On August 15, 2020, Gov. Pete Ricketts signed LB 808 into law, introducing the Uniform Trust Decanting Act (UTDA) to Nebraska, with an effective date of November 13, 2020.(1) Nebraska now becomes the 10th state in the union to enact the UTDA, and one of 31 states to enact specific legislation relating to trust decanting. With local decanting legislation now on the books, Nebraska practitioners are likely eager to understand the potential uses, benefits, and risks of decanting.
More Efficient Modification
Decanting is a mechanism for irrevocable trust modification whereby the trustee can “pour” the assets of an ill-fitting, inflexible, or otherwise deficient trust into a “new” trust with modified or improved terms intended to better suit the needs of the involved parties. In the past, achieving such modification required judicial involvement, reliance on non-judicial settlement agreements, or the exercise of special powers of appointment. In this regard, decanting provides a streamlined (and likely more cost-effective) tool to achieve irrevocable trust modification.
Procedural Considerations & Implementation
Although the UTDA provides a clear and relatively concise roadmap, practitioners and fiduciaries must still adhere to best practices. Preparation of a formal resolution containing background information and recitals setting forth the specific decanting actions that will be taken, delivery of notice in accordance with the statutory requirements, and, in instances involving a second trust, careful effectuation of the asset transfers to be completed as part of the decanting process should all be carefully carried out. It should be noted that “private decanting”—that is, decanting without a requirement that notice is provided to the trust beneficiaries—is not permitted under Nebraska’s version of the UTDA.(2)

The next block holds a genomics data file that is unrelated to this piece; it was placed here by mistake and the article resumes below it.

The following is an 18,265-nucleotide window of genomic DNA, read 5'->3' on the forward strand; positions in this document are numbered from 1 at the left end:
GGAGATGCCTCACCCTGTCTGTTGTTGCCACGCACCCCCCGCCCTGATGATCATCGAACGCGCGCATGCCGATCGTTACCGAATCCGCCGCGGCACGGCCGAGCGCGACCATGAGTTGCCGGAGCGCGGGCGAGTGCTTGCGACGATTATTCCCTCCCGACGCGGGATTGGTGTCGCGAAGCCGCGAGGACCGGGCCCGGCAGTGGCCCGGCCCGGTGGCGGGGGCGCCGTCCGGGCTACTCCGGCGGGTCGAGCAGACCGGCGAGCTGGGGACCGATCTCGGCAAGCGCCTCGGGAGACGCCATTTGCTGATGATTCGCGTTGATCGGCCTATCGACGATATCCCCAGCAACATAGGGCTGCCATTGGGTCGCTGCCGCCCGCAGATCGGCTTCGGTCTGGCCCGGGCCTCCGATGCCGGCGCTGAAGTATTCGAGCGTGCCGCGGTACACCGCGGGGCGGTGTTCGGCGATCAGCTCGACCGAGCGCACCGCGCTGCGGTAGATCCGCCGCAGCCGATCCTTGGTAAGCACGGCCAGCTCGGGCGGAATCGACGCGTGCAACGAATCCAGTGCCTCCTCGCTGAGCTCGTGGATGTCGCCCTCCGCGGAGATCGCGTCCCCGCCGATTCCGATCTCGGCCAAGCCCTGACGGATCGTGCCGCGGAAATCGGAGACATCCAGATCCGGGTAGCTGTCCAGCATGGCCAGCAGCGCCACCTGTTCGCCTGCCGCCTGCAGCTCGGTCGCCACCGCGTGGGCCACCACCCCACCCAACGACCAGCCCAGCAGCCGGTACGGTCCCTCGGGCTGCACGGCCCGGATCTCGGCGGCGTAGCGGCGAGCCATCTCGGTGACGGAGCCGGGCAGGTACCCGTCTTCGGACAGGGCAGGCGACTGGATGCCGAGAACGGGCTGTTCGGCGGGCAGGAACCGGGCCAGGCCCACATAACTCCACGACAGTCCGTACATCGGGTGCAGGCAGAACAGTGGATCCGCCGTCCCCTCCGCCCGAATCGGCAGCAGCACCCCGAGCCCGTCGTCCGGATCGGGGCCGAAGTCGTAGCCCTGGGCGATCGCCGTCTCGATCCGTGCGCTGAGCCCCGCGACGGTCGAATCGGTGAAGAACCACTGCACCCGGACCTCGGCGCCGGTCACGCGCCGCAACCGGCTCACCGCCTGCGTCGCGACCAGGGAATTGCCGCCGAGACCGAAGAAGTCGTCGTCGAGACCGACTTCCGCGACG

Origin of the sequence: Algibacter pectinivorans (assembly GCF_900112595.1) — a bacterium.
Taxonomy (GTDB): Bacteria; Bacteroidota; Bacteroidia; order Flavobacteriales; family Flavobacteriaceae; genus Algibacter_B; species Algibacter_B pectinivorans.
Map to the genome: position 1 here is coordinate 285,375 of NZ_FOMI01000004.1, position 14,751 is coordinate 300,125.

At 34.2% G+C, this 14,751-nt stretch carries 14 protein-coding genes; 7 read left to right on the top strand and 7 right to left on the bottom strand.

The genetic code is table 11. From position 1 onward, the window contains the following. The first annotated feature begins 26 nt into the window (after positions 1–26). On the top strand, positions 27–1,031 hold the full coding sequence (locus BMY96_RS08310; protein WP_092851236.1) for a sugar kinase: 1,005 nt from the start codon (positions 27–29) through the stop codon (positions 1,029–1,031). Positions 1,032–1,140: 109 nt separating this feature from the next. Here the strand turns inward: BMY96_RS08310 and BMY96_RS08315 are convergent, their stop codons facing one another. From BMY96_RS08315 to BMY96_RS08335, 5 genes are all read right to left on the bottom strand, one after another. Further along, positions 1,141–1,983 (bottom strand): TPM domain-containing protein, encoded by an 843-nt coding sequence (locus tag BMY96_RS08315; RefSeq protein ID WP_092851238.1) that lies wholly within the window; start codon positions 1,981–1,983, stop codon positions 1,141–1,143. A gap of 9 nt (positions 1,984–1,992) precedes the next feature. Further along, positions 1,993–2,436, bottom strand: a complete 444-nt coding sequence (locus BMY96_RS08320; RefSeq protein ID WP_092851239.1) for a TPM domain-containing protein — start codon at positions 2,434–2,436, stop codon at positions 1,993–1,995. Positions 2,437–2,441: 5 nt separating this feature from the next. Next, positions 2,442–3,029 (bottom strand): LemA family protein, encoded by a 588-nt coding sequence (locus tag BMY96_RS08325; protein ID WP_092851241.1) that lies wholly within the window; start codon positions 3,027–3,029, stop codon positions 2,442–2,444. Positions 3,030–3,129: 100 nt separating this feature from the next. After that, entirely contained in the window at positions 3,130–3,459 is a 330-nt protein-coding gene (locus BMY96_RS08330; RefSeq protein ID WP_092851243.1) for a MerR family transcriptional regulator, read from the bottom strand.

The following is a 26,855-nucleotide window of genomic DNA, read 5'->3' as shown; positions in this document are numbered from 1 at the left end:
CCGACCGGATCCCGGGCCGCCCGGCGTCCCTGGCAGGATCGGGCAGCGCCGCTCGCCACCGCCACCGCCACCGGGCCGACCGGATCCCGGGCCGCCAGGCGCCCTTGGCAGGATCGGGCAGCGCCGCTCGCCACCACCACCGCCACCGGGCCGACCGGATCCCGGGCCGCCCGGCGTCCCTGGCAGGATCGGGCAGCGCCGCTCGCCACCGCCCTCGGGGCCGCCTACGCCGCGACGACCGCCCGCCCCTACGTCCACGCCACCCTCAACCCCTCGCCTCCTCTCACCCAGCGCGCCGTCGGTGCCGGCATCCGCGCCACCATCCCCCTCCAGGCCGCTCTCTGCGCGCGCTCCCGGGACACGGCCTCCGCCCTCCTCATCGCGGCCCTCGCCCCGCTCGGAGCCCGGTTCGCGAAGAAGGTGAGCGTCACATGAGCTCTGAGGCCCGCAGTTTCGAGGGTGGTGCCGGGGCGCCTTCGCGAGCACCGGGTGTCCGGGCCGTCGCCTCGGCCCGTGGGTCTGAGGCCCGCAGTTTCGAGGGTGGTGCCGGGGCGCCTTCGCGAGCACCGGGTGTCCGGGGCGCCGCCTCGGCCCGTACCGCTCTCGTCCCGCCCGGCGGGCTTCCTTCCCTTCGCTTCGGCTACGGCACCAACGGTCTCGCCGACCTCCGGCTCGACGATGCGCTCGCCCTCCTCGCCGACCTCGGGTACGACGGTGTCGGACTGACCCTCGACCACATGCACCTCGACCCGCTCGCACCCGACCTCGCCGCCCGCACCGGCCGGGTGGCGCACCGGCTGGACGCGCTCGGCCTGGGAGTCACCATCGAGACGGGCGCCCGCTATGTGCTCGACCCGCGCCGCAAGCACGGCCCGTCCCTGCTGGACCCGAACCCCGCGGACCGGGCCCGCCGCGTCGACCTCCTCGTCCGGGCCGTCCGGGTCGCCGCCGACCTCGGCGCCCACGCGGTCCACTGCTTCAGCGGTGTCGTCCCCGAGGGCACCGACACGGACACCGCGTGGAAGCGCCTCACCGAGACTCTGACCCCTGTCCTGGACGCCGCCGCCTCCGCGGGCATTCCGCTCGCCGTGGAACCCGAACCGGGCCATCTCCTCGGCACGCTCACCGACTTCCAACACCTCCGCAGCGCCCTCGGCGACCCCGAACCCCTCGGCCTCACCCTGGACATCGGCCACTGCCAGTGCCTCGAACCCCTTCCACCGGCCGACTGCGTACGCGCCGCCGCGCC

Additionally, the UTDA provides that a trustee’s discretionary authority will impact the extent of a fiduciary’s decanting power, so trust drafters should carefully weigh settlor intent with the impact that discretionary provisions may have on future ability to decant.(3)
Uses & Benefits of Decanting
Trust fiduciaries and beneficiaries in Nebraska will benefit from an increased ability to adapt to new norms in trust administration and changes in law. Looking broadly, trust decanting can be carried out to (i) change administrative provisions, (ii) further settlor intent, (iii) change or modify fiduciaries, (iv) divide, merge, or consolidate trusts, (v) correct scrivener’s errors or drafting ambiguities, (vi) modify beneficiary rights (e.g., accelerating or delaying distributions or eliminating mandatory income distributions), or (vii) add or eliminate powers of appointment.(4)
Tax Considerations & Limitations
Prior to decanting, a fiduciary should consider whether an exercise of the power may result in adverse consequences to the trust, its settlor, or its beneficiaries. While decanting will generally have no income tax consequences, decanting may cause meaningful gift, estate, and generation-skipping transfer tax consequences.